By the name Sharva the Earth is meant; by Bhava is meant Water; by Rudra, Fire; by Ugra, Wind; by Bhuna, Ether; by Pashu-pati is meant the Employer of a priest for sacrifice; by Mahadeva, the Source of Nectar, and by Ishana, the Sun: these are declared to be the Eight Images (78-79).

Each of these should be invoked and worshipped in their order (in the corners), beginning with the East and ending with the North-East, uttering the Pranava first and Namah last (80).

After having worshipped Indra and the other Dikpalas, the eight Matris, Brahmi, and others, the worshipper should give to Isha the Bull, awning, houses, and the like (81).

Then, with joined palms, he should with fervour pray to the Husband of Parvati (as follows) (82):


O Ocean of Mercy! O Lord! Thou hast been placed in this place by me; be Thou pleased (with me). O Shambhu! Thou Who art the Cause of all causes, do Thou abide in this room, O Supreme Deva! so long as the Earth with all its Oceans exist, so long as the Moon and the Sun endure. I bow to Thee. Should there occur the death of any living being, may I, O Dhurjjati! by Thy grace, be kept from that sin (83-85).

The dedicator should go round the image, keeping it on his right, and, having bowed before the Deva, go home. Returning again in the morning, he should bathe Chandra-Shekhara (86).

He should first be bathed with consecrated Panchamrita with a hundred jars of scented water, and the worshipper, having worshipped Him to the best of his powers, should pray to Him (as follows) (87-88):


O Husband of Uma,! if there has been any irregularity, omission, want of devotion in this worship, may they all, by Thy grace, be rectified, and may my fame remain incomparable in this world so long as Moon, the Sun, the Earth, and its Oceans endure (89-90).

I bow to the three-eyed Rudra, Who wields the excellent Pinaka, to Him Who is worshipped by Vishnu, Brahma, Indra, Suryya, and other Devas, I bow again and again (91).

The worshipper should then make presents, and feast the Kaulika-dvijas, and give pleasure to the poor by gifts of food, drink, and clothes (92).

The Deva should be worshipped every day according to one s means. The fixed Shiva-linga should on no account be removed (93).

Parameshvari! I have in brief spoken to you of the rites relating to the consecration of the immovable Shiva-linga, gathering same from all the Agamas (94).

Shri Devi said:

If, O Lord! there be an accidental omission in the worship of the Devas, then what should be done by their votaries do Thou speak in detail about this (95).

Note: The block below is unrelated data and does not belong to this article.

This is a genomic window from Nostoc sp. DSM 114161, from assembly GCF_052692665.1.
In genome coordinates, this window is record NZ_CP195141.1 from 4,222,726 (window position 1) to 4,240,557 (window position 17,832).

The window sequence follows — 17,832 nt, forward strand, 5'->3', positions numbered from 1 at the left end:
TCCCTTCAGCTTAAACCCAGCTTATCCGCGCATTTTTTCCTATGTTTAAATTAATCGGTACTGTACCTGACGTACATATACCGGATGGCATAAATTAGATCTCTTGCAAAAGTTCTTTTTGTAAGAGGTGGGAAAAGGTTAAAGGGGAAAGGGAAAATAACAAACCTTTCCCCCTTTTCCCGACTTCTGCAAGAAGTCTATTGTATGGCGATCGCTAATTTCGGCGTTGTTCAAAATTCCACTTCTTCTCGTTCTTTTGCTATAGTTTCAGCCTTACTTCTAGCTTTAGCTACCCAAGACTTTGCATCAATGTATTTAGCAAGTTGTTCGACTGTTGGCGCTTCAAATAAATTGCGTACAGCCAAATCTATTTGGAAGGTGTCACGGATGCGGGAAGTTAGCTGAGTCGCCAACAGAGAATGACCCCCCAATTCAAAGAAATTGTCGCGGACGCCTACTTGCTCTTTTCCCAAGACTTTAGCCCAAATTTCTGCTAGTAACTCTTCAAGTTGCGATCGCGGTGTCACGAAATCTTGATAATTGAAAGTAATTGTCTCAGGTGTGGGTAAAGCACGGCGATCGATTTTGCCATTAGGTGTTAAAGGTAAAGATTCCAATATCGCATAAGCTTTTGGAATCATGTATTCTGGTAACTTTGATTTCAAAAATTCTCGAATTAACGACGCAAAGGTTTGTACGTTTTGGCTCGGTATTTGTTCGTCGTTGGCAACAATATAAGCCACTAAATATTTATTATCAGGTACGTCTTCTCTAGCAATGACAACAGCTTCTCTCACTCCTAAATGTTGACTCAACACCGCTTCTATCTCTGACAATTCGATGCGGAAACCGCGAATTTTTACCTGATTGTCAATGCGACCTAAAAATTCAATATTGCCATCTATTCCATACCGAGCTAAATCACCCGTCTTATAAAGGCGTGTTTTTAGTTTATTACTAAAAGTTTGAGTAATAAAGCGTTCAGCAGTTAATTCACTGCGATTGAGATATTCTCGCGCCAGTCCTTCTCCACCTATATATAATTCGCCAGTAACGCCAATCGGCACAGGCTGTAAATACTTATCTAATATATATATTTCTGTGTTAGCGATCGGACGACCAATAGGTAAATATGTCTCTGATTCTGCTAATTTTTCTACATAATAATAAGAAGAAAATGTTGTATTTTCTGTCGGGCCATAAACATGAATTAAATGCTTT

Say, on account of what faults are images of Devas unfit for worship, and should thus be rejected, and what should be done? (96).

Shri Sadashiva said:

If there be an omission to worship an image for a day, then (the next day) the worship should be twice performed; if for two days, then the worship should be four times performed; if for three days, then it should be celebrated eight times (97).

If the omission extends three days, but does not exceed six months, then the wise man should worship after bathing the Deva with eight jars of water (98).

If the period of omission exceeds six months, then the excellent worshipper should carefully consecrate the Deva according to the rules already laid down, and then worship Him (99)

The wise man should not worship the image of a Deva which is broken or is holed, or which has lost a limb, or has been touched by a leper, or has fallen on unholy ground (100).

The image of a Deva with missing limbs, or which is broken or has holes in it, should be consigned to water. If the image has been made impure by touch, it should be consecrated, and then worshipped (101).

The Mahapithas and Anadi-lingas are free from all deficiencies, and these should always be worshipped for the attainment of happiness by each worshipper as he pleases (102).

Mahamaya! whatever Thou hast asked for the good of men who act with a view to the fruits of action, I have answered all this in detail (103).

Men cannot live without such actions even for half amoment. Even when men are unwilling, they are, in spite of themselves, drawn by the whirlwind of action (104).

By action men enjoy happiness, and by action again they suffer pain. They are born, they live, and they die the slaves of action (105).